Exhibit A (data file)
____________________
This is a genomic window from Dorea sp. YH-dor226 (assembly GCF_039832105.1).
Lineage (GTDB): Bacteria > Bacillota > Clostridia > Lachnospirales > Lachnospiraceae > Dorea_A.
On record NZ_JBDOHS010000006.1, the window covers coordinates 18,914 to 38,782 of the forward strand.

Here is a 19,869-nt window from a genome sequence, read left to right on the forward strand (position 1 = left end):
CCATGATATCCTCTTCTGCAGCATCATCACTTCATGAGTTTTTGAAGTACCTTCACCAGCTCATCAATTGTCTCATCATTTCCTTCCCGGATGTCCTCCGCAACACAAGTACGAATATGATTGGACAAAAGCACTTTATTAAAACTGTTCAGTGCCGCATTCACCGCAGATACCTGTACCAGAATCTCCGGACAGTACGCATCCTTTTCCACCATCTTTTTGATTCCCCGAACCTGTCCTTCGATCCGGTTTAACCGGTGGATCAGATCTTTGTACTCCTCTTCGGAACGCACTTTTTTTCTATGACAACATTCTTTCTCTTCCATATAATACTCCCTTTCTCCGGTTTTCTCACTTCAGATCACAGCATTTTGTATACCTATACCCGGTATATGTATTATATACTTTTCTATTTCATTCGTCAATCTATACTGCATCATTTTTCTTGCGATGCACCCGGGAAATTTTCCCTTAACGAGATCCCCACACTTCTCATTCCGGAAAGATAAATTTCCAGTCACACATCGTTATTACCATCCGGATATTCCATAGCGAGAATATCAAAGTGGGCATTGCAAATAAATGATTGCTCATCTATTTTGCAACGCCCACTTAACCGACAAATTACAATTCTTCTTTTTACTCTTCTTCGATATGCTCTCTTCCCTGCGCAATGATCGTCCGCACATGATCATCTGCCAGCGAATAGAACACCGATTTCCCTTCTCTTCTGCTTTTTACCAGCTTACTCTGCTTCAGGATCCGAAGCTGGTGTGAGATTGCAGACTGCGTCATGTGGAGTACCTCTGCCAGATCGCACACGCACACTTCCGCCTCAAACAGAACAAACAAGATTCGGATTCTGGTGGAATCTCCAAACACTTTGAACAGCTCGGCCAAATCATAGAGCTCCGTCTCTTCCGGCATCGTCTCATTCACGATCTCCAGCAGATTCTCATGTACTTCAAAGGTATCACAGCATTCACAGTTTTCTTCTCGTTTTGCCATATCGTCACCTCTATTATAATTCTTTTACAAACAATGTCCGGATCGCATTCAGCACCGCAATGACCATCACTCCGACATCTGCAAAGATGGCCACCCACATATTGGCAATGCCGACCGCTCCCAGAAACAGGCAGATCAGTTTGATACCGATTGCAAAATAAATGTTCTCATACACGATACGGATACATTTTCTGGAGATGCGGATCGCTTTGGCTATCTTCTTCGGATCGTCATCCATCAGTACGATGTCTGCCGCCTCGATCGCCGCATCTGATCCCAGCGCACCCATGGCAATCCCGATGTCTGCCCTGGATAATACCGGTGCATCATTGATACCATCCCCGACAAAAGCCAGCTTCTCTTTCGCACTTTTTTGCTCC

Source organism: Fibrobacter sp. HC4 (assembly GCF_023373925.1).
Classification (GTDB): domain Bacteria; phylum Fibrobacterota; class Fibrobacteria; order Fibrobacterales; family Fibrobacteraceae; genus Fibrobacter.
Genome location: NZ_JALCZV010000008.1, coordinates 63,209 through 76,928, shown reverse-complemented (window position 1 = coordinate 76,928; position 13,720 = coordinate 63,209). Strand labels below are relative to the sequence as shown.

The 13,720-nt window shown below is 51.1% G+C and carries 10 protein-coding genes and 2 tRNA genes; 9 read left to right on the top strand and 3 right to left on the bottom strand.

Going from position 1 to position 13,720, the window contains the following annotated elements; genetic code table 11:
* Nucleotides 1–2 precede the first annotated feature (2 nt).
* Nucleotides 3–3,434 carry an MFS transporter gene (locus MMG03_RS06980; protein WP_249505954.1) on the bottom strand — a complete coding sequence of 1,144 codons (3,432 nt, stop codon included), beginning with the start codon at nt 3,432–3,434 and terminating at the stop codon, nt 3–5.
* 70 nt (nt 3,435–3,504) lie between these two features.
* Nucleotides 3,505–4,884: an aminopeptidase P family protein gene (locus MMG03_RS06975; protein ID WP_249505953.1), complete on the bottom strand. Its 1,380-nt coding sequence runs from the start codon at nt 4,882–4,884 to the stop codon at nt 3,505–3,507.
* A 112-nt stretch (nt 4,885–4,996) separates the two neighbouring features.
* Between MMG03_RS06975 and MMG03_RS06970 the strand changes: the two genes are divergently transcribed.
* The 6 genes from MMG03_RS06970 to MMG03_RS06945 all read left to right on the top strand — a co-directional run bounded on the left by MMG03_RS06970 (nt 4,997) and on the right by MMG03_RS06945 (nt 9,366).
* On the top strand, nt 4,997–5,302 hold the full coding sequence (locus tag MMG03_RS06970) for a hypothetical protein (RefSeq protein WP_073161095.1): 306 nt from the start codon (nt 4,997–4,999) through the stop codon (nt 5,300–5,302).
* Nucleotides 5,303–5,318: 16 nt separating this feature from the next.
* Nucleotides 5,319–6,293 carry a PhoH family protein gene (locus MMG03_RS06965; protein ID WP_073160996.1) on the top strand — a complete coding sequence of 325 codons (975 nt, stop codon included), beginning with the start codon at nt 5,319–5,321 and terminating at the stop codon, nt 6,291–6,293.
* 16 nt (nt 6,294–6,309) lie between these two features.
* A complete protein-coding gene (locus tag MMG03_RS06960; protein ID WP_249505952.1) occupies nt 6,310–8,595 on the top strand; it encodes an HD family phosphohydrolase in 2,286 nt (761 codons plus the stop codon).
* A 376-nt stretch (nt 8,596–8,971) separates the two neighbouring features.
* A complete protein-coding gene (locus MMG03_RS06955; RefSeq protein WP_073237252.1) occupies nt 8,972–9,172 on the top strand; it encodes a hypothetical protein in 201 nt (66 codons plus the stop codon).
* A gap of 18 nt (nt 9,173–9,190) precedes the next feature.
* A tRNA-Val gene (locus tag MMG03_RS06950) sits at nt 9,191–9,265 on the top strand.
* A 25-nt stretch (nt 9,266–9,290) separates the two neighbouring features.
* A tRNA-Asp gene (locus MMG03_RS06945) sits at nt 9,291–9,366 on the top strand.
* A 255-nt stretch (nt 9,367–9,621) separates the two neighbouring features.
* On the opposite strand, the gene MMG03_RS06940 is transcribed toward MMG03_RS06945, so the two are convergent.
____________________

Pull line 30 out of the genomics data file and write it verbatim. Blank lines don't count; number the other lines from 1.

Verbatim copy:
* On the opposite strand, the gene MMG03_RS06940 is transcribed toward MMG03_RS06945, so the two are convergent.